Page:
In working to identify these new systems and sensors, we need to become problem-focused rather than requirements focused. It’s about identifying a problem and then seeking solutions for it. Many of these solutions may be commercially available. We don't need to design or build it. We just buy it and provide it to the war fighters. Maybe I don't even have to buy it. Maybe I just contract for it -- contract for a service. I am working to open different pathways for solving problems that the war fighters have right now that can be solved much more quickly than following the traditional acquisition process.
On Surprises and Inspirations
What has surprised me most is that the chief of naval research lacks agility to move money quickly to go solve problems. We have the budget, but these funds are tightly confined to different spending categories. Tracking this funding and being transparent about that is necessary, but we also need some degree of flexibility built into it to permit agility in making decisions and going after technologies as they present themselves. Every single day, I also continue to be surprised by the capabilities found in all the technologies and innovations we encounter. Great ideas keep flowing from our sailors and marines…folks that are on the deck plates. It's inspiring.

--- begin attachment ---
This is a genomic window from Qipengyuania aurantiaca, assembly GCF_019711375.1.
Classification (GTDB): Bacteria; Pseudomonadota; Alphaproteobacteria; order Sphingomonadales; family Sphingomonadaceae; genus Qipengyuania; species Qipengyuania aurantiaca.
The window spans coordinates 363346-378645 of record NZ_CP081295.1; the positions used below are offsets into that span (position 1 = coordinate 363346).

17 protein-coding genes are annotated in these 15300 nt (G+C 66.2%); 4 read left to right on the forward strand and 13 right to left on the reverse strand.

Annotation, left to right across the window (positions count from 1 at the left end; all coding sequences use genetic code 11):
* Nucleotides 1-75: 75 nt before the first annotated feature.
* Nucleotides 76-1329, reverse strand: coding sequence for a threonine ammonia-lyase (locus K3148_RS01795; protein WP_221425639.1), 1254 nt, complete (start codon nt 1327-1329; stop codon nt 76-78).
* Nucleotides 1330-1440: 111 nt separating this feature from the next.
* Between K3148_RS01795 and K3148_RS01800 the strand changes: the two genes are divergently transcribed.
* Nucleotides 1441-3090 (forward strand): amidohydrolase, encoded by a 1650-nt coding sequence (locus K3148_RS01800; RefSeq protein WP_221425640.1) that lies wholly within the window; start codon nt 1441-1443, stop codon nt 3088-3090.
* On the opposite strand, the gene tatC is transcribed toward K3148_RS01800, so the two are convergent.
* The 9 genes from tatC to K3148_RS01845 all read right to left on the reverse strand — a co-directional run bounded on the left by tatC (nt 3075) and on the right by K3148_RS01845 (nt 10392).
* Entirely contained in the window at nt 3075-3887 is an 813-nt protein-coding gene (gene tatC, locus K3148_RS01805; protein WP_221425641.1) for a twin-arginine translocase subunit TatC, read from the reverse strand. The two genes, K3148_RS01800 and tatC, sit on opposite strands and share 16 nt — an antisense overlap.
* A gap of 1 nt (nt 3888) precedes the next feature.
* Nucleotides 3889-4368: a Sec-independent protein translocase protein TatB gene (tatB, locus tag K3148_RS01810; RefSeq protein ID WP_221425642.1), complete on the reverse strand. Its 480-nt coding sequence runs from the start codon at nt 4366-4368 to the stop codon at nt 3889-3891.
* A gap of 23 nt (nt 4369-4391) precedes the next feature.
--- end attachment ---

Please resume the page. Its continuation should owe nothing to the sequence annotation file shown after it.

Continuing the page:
A leader when they first come into any new organization should gather insight by listening and learning; it’s about getting aligned to current circumstances. This involves leaders being inquisitive and asking probing questions. Leaders shouldn’t be prescriptive too soon. In the beginning, I find it preferable to listen versus to talk.
Secondly, leaders should get to know their staff. Leaders must support their people and remove major barriers that may get in their way. It's okay to ask them for updates on what they are doing, but leaders should avoid overburdening their people by micromanaging them. Leaders must build teams that solve problems. Doing this requires putting together diverse team…diversity of people, perspectives, skills, and competencies. Don't make your team too large because it runs the risk of becoming a committee rather than a team. I love building teams. I love finding problems, looking for new opportunities, and then unleashing these team of people to solve the problem or to help develop kind of a new concept that's never even been done before. That's exciting and fun for me.